Valentine’s Day is this coming Sunday. You know, it’s that overly-commercialized time of year to give and receive chocolates and flowers and cards and jewelry and other cheesy, materialistic gifts that no one ever really needs or knows what to do with, but still kinda wants. If we’re all being truly honest with ourselves, we all want a Valentine, or to at least be seen and acknowledged by a loved one or a love interest, on this overly commercialized holiday. Yes—even as we roll our eyes and mock the drugstore shelves filled with fake cherry red candy and hot pink faux velvet boxes and plastic commodities.
Why? Because whether we like it or not, the very idea of love and affection is still “in the air” on this thrilling day for lovers and annoying day for coveters, every year. There is no way to avoid it. So, I say, why not use it to our creative writing advantage anyway, eh?
I’ve been reflecting on Joe Biden’s inaugural speech, and the entire inaugural event really, for the past week or so. And it got me wondering: what would I put in my own inaugural speech or poem for 2021? What would I include in it or exclude from it? If I were offered an opportunity to address the nation at this specific time in history, what would I say?
What about you? If you were afforded the opportunity to address the nation right now, in a widely televised event that a majority of citizens and the rest of the world were watching, what would you say? What would be in the text of your speech or inaugural poem?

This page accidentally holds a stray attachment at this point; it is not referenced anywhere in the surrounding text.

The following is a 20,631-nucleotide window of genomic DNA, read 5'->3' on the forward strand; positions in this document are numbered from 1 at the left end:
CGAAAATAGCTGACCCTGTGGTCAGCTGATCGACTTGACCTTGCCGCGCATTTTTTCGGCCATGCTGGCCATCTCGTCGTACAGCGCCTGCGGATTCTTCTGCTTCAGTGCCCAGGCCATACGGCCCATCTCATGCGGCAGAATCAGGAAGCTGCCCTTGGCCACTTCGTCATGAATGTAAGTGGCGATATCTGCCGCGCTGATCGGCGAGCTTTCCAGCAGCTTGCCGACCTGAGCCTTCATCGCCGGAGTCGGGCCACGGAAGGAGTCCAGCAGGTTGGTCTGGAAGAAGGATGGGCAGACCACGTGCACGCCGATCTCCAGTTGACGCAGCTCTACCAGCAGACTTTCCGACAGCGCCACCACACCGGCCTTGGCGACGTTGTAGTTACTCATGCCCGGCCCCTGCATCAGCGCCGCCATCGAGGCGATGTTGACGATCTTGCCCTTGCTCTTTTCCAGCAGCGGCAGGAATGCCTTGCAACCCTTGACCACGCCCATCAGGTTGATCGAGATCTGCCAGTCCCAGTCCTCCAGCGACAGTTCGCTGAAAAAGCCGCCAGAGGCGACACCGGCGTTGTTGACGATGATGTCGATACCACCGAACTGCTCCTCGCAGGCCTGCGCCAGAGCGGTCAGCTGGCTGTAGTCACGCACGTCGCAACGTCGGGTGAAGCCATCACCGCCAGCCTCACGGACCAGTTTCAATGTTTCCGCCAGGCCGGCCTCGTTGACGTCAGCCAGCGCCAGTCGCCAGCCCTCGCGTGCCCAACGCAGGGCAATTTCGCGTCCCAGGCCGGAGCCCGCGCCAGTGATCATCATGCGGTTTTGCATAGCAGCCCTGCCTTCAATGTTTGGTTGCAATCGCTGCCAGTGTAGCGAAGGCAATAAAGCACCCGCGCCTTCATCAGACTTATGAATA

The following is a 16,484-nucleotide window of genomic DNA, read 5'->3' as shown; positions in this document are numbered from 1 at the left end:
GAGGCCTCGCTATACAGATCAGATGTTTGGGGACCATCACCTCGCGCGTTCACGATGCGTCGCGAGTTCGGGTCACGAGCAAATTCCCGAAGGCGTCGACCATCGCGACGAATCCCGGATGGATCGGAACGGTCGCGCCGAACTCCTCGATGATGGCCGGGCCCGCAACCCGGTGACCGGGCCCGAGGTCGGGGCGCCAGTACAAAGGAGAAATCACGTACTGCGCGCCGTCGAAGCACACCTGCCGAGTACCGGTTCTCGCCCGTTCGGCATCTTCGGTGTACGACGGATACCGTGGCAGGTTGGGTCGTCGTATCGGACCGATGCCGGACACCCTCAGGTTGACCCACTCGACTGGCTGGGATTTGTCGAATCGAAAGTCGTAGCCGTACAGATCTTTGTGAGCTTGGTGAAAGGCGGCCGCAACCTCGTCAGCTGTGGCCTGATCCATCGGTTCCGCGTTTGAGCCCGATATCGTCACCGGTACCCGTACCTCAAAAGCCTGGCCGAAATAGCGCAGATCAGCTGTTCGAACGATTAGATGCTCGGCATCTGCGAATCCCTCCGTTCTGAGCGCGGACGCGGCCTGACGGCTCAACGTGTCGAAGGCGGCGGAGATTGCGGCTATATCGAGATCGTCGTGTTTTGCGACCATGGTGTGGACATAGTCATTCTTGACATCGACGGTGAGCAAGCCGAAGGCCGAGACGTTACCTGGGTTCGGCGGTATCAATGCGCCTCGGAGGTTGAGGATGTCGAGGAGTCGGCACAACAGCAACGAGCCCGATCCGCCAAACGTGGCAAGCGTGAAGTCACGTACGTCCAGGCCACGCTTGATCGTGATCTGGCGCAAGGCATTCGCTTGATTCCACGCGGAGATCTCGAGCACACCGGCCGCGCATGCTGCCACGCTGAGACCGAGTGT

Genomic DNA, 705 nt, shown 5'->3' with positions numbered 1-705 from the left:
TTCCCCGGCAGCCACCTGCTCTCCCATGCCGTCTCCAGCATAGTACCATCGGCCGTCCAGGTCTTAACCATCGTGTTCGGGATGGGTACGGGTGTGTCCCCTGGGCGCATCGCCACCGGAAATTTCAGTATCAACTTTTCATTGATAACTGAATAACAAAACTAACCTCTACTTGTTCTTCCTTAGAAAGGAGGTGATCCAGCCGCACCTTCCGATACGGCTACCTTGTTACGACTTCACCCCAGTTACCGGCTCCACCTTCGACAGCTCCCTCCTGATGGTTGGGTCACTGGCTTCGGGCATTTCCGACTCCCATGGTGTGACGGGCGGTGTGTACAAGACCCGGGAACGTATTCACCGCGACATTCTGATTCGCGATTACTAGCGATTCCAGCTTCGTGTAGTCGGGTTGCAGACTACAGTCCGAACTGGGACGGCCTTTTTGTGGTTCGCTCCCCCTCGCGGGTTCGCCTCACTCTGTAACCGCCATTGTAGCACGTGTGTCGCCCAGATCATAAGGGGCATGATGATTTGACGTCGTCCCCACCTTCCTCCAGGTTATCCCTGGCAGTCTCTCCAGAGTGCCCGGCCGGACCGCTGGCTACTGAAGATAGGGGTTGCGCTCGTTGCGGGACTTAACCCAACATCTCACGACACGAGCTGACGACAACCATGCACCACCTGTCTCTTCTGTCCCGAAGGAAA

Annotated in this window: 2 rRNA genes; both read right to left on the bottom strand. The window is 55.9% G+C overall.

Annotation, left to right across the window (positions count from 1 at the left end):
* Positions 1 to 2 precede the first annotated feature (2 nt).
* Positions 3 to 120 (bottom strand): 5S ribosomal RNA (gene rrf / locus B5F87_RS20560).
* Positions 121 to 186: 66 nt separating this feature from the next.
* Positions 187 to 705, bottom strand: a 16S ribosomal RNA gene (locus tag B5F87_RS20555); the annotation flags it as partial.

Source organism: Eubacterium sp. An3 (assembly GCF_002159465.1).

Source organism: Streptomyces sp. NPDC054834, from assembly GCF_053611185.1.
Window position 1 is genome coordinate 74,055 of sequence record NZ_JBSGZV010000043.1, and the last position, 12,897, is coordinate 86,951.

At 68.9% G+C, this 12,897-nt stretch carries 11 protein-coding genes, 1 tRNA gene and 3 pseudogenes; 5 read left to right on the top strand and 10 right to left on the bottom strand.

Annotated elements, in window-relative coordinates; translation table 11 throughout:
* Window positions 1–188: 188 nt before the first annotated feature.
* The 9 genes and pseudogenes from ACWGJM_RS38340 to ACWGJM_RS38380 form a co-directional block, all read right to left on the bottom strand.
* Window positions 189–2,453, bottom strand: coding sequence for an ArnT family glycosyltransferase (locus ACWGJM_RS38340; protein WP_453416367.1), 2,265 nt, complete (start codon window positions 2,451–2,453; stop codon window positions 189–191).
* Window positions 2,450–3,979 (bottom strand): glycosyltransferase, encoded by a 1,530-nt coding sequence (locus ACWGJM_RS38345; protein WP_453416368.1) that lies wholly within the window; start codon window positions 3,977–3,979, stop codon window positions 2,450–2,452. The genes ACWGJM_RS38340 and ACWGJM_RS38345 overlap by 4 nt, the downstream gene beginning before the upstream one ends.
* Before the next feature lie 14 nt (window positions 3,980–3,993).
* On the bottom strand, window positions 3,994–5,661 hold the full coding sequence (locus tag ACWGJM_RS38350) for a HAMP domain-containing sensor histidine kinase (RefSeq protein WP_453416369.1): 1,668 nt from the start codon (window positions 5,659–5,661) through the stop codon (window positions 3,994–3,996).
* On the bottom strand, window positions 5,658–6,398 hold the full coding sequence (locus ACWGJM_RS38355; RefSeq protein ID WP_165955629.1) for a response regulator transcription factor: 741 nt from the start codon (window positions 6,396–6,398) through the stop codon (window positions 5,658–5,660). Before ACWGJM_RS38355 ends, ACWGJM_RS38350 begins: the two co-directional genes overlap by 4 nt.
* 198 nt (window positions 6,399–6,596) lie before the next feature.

I have been taking a much closer look at notable documents written around the time of the American Revolution, like Common Sense and The Federalist Papers. At the same time, I’ve been exploring the books, articles, people, and institutions that have contributed to my own political education, and therefore my own political philosophy and identity.
My most recent batch of reading and research has made me wonder: If I were to write my own political manifesto, treatise, or pamphlet today, what would it look like? And who would I want to read it?
What about you? If you were to write your own political manifesto, treatise, or pamphlet today, what would it say? And who would you want to read it?